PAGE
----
Articles of Frustration: Part 17 – The Swing Of It


Or perhaps it’s really not as deep
As I’ve been led to think
Am I trying much too hard?
Of course! I’ve been too close to see
The answer’s right in front of me
Right in front of me

It’s simple really, very clear
Like music drifting in the air
Invisible, but everywhere
just because I cannot see it
Doesn’t mean I can’t believe it

One, free autographed picture of me to the first person who correctly places the source of the above quote.  No googling, now.  There must be some honour among thieves.  Of course, you will either have to pick up the picture or pay for shipping and handling.  I am running a business, not a charity.

In any event, these words occurred to me many times during the hunt for articles.  They tended to resound more strongly towards the tail end of my journey, which we are now approaching.  Was a constant string of failure responsible for distorting my view of what success required?  Could it be that I was treating this entire process with too much formulaic procedure and not enough gut intuition?  Given that this was my SECOND go-around with the formal recruiting process in Toronto, I was willing to entertain just about any notion that I hadn’t previously  considered.  I couldn’t afford not to land something.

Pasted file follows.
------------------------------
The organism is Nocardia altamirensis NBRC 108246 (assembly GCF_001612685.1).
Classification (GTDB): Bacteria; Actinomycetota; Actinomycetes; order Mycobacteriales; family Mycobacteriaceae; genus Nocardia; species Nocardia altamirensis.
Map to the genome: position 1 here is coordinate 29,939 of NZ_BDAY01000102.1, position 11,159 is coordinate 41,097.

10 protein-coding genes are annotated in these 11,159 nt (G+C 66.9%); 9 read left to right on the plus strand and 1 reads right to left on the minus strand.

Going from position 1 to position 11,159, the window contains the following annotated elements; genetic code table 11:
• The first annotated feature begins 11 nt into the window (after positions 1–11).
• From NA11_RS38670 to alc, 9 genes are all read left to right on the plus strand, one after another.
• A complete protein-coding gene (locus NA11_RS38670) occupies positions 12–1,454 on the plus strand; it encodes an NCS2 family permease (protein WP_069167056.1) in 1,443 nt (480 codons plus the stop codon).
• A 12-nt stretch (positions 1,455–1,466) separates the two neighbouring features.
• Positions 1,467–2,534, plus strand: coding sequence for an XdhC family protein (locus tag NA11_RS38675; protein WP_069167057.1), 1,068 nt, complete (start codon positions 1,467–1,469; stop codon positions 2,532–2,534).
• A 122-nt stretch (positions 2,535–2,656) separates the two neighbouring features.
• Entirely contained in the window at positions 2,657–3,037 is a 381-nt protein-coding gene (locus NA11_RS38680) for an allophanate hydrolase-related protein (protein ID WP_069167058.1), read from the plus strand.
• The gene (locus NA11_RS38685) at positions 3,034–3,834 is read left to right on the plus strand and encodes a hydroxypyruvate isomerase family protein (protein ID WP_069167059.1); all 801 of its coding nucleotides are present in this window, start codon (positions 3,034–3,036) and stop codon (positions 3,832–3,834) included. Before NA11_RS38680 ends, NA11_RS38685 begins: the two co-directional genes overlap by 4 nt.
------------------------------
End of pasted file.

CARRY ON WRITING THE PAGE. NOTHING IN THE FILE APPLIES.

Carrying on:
The law job market was such that, for people on their second trip aboard this insane merry-go-round, treatment by potential employers was understanding and sympathetic.  Many people that I interviewed alongside for the 2016-2017 cycle were repeat candidates. Employers seemed to understand that desperate times called for desperate measures and they were, for the time being, willing to keep an open-mind towards candidates in this situation.  A third-time applicant was a different story.  At that point, there was a nigh-incontrovertible perception that there was something off about you as an employee.  There was a certain whiff of it, even now.  After all, I did not manage to secure interviews at any organization in Toronto where I had been interviewed the year previous.